Such a slowdown shouldn't be confused with the legitimate slowdown calculated on the basis of special relativity. Einstein showed that if an object is moving away from us at a significant fraction of the speed of light, we would see events on that object slowing down noticeably. It would not be an illusion as is the case for the creationist scenario with its absolute, Newtonian time frame. Thus, we would see a dramatic slowing down at cosmological distances, where galaxies are moving away from us at a significant fraction of the speed of light. However, this legitimate cosmological effect is important only for really great distances, and it plays no significant role in our calculations. At 170,000 light-years, for instance, the effect would be virtually nil.

It might seem that if we started out with a fantastically high velocity for light, which then decayed precipitously, we could reduce the problems. In the extreme case, light might start out at "infinity" and suddenly drop to normal values. Certainly, that would allow us to see the most distant parts of our universe while keeping it only 6000 years old. It would also preserve normal light speeds over the last 6000 years. Unfortunately, astronomers would not be able to see anything further than 6000 light-years away! We would not see supernova 1987A at all! The last photon leaving SN1987A under the "infinite" speed would already have reached us instantly. The next photon to leave would be traveling at a normal speed, and it would still be out there in space on its way to us. Consequently, we could not see anything further than 6000 light-years away. Since we don't have that kind of problem, we may "can" that extreme case!

In a less extreme case, we might start with a very high velocity for light, which rapidly decays to normal. Thus, the decay curve would have near-normal speeds for most of the years between t=0 and t=6000 (Figure #5). Historical measurements of the velocity of light would not detect any change, which is the actual case. However, the effect relative to our calculated model (which is represented by Figure #6) would be to move the latest departure time of light beam A (from the supernova) closer to the time of creation and to jack up its speed. (Compare the light speeds at t=x and t=y, Figures #5 and #6). That is, because the velocity of light decays so rapidly (Figure #5), any light leaving the more distant objects in the universe would have to get an earlier start so as to cash in on that speed before it's gone. After all, we do see those objects, meaning that the light had to travel the full distance in less than 6000 years. The drawback (Figure #5) is that when the light leaves the supernova its speed is changing rapidly (a steeper slope on the decay curve). That means the pulsars would appear to keep very poor time as observed today over a period of a few years.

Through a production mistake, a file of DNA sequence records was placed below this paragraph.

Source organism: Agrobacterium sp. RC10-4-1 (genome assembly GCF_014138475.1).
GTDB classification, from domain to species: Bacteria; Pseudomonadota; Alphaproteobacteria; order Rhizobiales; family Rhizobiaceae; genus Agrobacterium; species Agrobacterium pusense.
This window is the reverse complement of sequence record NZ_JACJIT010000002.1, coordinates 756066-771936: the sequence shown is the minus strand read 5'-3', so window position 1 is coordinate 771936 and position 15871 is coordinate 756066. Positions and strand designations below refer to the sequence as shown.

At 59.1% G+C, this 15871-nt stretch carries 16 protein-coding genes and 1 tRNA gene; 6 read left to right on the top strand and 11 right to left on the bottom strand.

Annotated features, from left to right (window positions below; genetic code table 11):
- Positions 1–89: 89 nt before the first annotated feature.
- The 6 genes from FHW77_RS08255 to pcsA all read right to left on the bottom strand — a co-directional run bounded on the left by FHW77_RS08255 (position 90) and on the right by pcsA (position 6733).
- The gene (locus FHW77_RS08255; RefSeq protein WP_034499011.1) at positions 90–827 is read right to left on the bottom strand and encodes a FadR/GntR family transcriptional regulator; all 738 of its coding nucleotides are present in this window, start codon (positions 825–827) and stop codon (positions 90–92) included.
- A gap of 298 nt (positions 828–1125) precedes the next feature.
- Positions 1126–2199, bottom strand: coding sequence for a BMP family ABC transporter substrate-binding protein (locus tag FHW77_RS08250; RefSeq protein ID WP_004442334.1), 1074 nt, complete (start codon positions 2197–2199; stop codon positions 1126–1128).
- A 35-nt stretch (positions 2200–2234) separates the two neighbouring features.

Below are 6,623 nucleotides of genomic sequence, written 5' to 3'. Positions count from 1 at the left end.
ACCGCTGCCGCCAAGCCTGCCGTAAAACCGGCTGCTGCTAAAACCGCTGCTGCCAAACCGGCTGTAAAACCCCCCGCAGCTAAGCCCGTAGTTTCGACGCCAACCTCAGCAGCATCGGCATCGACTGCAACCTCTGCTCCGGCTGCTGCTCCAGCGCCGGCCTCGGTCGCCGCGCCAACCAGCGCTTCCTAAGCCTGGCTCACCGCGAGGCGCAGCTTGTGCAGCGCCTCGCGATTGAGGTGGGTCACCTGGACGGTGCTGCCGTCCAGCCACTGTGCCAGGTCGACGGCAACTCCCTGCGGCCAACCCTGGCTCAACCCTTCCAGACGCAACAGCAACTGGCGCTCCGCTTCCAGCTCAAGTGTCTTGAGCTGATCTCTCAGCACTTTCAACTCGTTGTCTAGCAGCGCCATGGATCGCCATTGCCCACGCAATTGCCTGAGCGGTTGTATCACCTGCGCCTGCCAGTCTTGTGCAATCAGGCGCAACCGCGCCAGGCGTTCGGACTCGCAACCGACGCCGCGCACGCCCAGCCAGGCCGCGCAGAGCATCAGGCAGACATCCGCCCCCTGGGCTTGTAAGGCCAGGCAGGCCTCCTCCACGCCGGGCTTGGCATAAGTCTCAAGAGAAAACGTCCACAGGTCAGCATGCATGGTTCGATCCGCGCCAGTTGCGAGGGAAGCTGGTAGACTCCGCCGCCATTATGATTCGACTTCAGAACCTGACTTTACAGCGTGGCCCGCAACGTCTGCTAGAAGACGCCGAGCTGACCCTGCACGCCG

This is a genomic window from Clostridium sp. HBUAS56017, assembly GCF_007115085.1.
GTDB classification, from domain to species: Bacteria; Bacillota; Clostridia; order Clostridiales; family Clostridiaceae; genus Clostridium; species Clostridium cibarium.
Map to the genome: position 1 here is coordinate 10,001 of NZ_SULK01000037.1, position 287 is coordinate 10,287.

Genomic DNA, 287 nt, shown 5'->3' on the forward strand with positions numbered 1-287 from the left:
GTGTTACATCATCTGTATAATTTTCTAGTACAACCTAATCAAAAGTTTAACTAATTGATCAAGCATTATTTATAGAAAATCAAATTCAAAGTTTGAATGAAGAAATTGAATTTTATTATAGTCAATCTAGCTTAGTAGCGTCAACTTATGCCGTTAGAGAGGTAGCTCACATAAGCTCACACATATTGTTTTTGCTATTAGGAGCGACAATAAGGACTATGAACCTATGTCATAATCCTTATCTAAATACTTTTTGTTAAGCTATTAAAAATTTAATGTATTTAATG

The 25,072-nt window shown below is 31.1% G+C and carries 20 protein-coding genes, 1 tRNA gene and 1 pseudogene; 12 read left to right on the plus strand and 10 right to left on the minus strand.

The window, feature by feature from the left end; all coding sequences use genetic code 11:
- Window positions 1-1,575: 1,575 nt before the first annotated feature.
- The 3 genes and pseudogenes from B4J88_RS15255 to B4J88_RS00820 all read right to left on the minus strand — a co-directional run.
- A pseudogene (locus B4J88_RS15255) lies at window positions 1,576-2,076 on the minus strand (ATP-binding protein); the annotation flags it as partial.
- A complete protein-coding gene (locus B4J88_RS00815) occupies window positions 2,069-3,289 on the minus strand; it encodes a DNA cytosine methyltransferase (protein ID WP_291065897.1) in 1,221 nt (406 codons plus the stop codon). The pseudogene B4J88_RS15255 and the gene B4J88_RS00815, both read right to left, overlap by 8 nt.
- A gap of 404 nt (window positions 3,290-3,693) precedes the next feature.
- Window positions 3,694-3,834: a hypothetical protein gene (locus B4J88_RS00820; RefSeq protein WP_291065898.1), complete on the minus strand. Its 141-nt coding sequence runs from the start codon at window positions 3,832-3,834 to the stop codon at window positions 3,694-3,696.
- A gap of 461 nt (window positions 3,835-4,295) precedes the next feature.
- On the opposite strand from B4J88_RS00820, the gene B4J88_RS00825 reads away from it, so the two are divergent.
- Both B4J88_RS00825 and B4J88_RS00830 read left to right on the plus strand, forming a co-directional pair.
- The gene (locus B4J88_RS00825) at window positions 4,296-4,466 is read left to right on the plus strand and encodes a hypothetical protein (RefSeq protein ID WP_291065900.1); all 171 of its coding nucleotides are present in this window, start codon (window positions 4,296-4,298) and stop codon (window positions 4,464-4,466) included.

Figure #5
"Suppose the speed of light was initially very high, and that it decayed to today's value rather rapidly. An object 177 thousand light years away could be seen today if the area under the decay curve plotting speed of light versus time is equal to 177 thousand. Where the slope is steep there will be uneven pulsar spin rates."

Two curves for exponential decay of the velocity of light in a vacuum.

Figure #6"Suppose the light curve decays less rapidly. An area of 177 thousand fits with a time (t) that is further to the right (more recent). That allows a less steep slope when the supernova explodes at t equals y."

Two curves for exponential decay of the velocity of light in a vacuum.

Suppose, then, that we took a much less extreme case of the above. Pretend that Figure #6 is the graph of a much more moderate light decay curve. While this curve is more in accord with the fact that pulsars keep good time, the problem is by no means solved. Pulsars keep such good time that even a little deviation, as predicted by this latter model, would show up dramatically. Astronomers don't find that kind of deviation for every pulsar, if any. Furthermore, in choosing a model that allows the speed of light to decay more slowly to its present value, we are left with another problem. Historical measurements would clearly reveal that light was faster in the past (Figure #6). The slower light decayed to its present speed, the more obvious that latter problem becomes.